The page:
“They can’t keep me out of heaven on a technicality!”*
Today is the birthday of Clarence Day (November 18, 1874–December 28, 1935), the author of Life With Father and long-time contributor to The New Yorker.
Born in New York City, he attended St. Paul’s School and Yale, where he edited the humor magazine. He was an Episcopalian. But bedridden with arthritis for the last 23 years of his life, he was barely able to hold a pencil. Isn’t it amazing that he wrote such hilarious material?
Scenes from Life With Father, along with its 1932 predecessor, God and My Father, and its 1937 sequel, Life with Mother, published posthumously, were the basis for the 1939 play by Howard Lindsay and Russel Crouse, which became one of Broadway’s longest-running non-musical hits. In 1947—the year the play ended on Broadway—it was made into a wonderful film starring William Powell and Irene Dunne and directed by Michael Curtiz.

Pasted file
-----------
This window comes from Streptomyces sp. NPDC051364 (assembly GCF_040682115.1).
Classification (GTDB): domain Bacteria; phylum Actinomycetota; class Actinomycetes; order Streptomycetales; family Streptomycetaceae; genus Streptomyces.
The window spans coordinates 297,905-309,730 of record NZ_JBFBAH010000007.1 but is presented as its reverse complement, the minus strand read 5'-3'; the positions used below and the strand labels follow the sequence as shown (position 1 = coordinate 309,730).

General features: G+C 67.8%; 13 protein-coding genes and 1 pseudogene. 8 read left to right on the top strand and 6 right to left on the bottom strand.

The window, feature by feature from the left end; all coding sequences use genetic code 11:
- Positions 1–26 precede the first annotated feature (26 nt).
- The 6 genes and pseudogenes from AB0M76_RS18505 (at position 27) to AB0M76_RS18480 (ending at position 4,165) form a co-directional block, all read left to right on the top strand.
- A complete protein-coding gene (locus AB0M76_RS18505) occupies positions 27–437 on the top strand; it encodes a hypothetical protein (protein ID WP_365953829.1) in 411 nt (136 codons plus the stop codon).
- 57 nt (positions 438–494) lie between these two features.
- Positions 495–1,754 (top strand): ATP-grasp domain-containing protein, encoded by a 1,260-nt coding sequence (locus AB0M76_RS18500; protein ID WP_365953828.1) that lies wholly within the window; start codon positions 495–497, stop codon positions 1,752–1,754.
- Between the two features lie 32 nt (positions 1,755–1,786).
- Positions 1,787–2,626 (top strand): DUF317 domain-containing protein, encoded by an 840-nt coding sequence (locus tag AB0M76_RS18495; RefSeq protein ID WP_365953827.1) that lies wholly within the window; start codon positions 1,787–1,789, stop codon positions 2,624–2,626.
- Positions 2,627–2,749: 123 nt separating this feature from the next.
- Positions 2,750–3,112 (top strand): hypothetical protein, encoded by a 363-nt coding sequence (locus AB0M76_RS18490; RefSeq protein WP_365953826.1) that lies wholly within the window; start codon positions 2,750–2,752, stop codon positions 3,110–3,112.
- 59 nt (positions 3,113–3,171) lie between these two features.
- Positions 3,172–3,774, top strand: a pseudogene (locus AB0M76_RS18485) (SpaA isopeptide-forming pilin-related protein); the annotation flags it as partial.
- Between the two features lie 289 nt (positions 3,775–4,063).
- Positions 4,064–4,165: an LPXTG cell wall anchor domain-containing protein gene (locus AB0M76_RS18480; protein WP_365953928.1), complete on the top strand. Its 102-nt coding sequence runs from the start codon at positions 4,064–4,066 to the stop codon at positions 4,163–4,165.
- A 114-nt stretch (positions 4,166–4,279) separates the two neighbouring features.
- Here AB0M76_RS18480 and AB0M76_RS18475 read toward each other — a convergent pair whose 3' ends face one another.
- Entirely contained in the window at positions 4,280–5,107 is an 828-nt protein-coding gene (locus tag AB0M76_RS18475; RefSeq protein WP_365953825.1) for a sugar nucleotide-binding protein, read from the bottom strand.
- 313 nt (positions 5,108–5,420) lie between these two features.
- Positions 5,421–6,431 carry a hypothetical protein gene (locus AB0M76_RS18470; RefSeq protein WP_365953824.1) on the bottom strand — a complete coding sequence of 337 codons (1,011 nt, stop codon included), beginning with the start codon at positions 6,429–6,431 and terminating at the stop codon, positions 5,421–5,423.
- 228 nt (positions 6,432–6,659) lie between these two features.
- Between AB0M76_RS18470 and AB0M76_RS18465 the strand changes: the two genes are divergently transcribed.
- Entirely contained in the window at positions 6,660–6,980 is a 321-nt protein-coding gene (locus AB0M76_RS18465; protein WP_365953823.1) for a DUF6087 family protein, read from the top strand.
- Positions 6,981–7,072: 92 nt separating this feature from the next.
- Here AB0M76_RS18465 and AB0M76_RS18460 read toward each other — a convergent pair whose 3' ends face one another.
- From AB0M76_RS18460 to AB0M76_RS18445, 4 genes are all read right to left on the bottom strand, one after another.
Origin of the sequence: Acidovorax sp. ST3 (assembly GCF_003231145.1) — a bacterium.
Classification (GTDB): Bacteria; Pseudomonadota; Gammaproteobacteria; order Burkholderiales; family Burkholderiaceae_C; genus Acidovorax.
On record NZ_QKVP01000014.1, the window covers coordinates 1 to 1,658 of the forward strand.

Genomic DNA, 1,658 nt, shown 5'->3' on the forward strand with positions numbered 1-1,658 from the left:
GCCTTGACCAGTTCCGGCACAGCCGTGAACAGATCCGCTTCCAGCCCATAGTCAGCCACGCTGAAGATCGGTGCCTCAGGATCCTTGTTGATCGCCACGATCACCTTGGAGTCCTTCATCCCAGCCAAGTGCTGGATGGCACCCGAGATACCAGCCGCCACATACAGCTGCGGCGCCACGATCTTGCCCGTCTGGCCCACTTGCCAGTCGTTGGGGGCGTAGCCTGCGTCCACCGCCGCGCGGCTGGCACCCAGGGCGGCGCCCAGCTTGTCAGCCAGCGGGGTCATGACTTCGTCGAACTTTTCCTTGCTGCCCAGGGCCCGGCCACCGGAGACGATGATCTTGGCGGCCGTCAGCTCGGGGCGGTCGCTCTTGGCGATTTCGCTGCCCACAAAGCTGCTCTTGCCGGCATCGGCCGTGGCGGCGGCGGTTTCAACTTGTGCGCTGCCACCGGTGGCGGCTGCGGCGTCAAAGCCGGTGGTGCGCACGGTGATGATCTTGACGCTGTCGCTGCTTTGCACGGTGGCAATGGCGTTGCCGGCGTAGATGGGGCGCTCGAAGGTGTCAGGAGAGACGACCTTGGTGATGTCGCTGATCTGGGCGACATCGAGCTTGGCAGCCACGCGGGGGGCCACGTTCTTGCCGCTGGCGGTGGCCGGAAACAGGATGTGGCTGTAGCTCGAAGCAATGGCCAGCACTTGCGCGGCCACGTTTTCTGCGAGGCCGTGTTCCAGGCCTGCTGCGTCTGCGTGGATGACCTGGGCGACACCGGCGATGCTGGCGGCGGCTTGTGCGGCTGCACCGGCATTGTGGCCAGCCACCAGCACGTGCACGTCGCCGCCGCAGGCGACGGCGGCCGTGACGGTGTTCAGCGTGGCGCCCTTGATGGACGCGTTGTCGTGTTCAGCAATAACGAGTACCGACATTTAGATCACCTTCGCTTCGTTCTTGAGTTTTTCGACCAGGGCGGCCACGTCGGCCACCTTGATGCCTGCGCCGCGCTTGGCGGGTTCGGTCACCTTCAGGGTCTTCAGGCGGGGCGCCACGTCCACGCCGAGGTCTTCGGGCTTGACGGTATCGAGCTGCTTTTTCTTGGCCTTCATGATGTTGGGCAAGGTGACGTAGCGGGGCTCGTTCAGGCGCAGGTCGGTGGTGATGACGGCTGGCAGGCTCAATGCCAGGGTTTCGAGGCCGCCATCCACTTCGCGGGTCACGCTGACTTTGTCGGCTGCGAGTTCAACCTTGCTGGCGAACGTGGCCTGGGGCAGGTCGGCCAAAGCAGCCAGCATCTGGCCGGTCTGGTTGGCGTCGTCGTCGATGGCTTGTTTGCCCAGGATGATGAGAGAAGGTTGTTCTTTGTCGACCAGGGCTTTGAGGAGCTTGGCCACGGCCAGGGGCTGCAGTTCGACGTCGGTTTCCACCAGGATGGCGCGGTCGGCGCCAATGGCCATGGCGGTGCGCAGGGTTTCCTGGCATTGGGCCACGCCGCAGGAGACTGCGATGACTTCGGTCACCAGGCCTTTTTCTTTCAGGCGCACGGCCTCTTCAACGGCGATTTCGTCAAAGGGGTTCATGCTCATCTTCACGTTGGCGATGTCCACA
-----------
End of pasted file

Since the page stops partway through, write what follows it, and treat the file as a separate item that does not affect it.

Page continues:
Sadly, Day died in 1935, never having realized the sensational success of his book or the play and movie based on it.
We always got a big kick out of it, especially all the poking fun at Episcopalians:
Mary: That’s funny. The words are the same, but it’s the wrong tune.
Clarence Day: Oh, it can’t be the wrong tune. We sing it exactly that way in church.
Mary: We don’t sing it that way in the Methodist Church. You see, we’re Methodist.
Clarence Day: Oh, that’s too bad. Oh, I don’t mean it’s too bad that you’re a Methodist. Anybody’s got a right to be anything they want, but what I mean is, we’re… *Episcopalians*.
Clarence Day is buried in Woodlawn Cemetery in the Bronx.
That would be an interesting place to visit, don’t you think? A rural cemetery, it is one of the largest in New York City and is a designated historic landmark. There are lots of famous people buried there including Fiorello La Guardia, Irving Berlin, Damon Runyon…and Herman Melville! But I digress.
In the meantime, I’ll toast ol’ Clarence tonight (along with his mother and Father).
*Life With Father (1947)